The Scyphozoa are an exclusively marine class of the phylum Cnidaria,[2] referred to as the true jellyfish (or "true jellies"). It may include the extinct fossil group the Conulariida, whose affinities are uncertain and widely debated.

Temporal range: Fortunian – Recent[1]
Cauliflour Jellyfish, Cephea cephea at Marsa Shouna, Red Sea, Egypt SCUBA.jpg
Cephea cephea
Scientific classification e
Kingdom: Animalia
Phylum: Cnidaria
Subphylum: Medusozoa
Class: Scyphozoa
Götte, 1887

See text.

Fossilized stranded scyphozoans on a Cambrian tidal flat at Blackberry Hill, Wisconsin.

The class name Scyphozoa comes from the Greek word skyphos (σκύφος), denoting a kind of drinking cup and alluding to the cup shape of the organism.[3]

Scyphozoans have existed from the earliest Cambrian to the present.[1]


Most species of Scyphozoa have two life-history phases, including the planktonic medusa or jellyfish form, which is most evident in the warm summer months, and an inconspicuous, but longer-lived, bottom-dwelling polyp, which seasonally gives rise to new medusae. Most of the large, often colorful, and conspicuous jellyfish found in coastal waters throughout the world are Scyphozoa.[4] They typically range from 2 to 40 cm (1 to 15+12 in) in diameter, but the largest species, Cyanea capillata can reach 2 metres (6 ft 7 in) across. Scyphomedusae are found throughout the world's oceans, from the surface to great depths; no Scyphozoa occur in freshwater (or on land).

As medusae, they eat a variety of crustaceans and fish, which they capture using stinging cells called nematocysts. The nematocysts are located throughout the tentacles that radiate downward from the edge of the umbrella dome, and also cover the four or eight oral arms that hang down from the central mouth. Some species, however, are instead filter feeders, using their tentacles to strain plankton from the water.[5]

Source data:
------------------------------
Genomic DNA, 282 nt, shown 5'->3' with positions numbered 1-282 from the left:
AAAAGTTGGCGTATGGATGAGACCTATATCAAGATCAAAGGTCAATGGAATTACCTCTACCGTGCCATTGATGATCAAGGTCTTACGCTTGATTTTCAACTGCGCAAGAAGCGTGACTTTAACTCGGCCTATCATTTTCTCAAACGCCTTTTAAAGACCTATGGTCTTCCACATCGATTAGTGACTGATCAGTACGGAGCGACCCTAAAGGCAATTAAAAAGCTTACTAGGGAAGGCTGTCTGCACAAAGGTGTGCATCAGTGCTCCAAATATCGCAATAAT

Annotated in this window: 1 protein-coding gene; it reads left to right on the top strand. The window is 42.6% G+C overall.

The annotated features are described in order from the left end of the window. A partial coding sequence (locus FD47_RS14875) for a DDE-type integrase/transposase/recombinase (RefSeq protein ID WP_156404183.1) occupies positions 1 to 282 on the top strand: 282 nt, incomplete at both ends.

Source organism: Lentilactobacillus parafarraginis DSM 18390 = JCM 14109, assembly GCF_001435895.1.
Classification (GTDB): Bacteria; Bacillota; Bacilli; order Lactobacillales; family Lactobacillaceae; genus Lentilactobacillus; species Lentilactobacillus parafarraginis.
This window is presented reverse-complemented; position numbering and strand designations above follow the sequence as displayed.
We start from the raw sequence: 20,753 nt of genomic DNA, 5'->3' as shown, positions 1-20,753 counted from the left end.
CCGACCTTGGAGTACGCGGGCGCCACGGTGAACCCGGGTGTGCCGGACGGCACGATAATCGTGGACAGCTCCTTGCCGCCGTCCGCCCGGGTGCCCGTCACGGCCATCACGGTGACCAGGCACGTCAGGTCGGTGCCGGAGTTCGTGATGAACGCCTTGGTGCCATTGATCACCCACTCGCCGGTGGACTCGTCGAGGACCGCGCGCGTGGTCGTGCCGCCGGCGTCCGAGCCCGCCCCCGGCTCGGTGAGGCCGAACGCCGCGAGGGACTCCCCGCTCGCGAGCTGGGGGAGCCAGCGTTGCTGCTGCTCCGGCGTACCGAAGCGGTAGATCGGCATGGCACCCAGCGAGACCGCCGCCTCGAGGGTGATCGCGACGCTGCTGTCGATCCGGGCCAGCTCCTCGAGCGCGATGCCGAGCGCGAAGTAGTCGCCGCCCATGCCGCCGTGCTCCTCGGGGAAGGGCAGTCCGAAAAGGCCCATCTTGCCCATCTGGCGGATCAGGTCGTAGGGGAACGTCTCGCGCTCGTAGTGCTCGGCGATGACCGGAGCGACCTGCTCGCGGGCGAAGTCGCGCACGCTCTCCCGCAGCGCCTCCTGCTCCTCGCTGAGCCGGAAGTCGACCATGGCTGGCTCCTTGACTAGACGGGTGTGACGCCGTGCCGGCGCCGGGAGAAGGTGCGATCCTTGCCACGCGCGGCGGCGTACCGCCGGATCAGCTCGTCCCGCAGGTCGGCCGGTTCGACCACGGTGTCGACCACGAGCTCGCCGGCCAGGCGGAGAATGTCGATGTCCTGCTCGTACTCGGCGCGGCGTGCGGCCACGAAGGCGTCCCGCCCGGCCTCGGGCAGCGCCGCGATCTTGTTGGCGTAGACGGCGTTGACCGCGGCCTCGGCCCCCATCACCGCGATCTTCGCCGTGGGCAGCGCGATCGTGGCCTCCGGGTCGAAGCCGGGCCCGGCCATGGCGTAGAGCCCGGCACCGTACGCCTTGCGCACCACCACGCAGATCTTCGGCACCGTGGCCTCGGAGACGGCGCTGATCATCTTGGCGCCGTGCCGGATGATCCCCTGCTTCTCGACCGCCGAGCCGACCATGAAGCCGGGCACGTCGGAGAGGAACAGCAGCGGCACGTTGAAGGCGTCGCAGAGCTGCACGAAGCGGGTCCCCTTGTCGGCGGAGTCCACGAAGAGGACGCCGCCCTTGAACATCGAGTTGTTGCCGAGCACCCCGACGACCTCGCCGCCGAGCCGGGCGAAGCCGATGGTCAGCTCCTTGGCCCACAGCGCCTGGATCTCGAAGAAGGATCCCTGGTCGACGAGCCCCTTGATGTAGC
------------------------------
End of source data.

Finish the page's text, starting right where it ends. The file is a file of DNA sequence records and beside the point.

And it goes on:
Scyphozoans usually display a four-part symmetry and have an internal gelatinous material called mesoglea, which provides the same structural integrity as a skeleton. The mesoglea includes mobile amoeboid cells originating from the epidermis.

Scyphozoans have no durable hard parts, including no head, no skeleton, and no specialized organs for respiration or excretion.[6][7] Marine jellyfish can consist of as much as 98% water, so are rarely found in fossil form.

Unlike the hydrozoan jellyfish, Hydromedusae, Scyphomedusae lack a vellum, which is a circular membrane beneath the umbrella that helps propel the (usually smaller) Hydromedusae through the water. However, a ring of muscle fibres is present within the mesoglea around the rim of the dome, and the jellyfish swims by alternately contracting and relaxing these muscles.[8] The periodic contracting and relaxing propels the jellyfish through the water, allowing it to escape predation or catch its prey.

The mouth opens into a central stomach, from which four interconnected diverticula radiate outwards. In many species, this is further elaborated by a system of radial canals, with or without an additional ring canal towards the edge of the dome. Some genera, such as Cassiopea, even have additional, smaller mouths in the oral arms. The lining of the digestive system includes further stinging nematocysts, along with cells that secrete digestive enzymes.[5]

The nervous system usually consists of a distributed net of cells, although some species possess more organised nerve rings. In species lacking nerve rings, the nerve cells are instead concentrated into small structures called rhopalia. There are between four and sixteen of these small lobes arranged around the rim of the umbrella, where they coordinate the muscular action allowing the animal to move. Each rhopalium is typically associated with a pair of sensory pits, a statocyst, and sometimes a pigment-cup ocellus.[5]


The developmental stages of scyphozoan jellyfish's life cycle: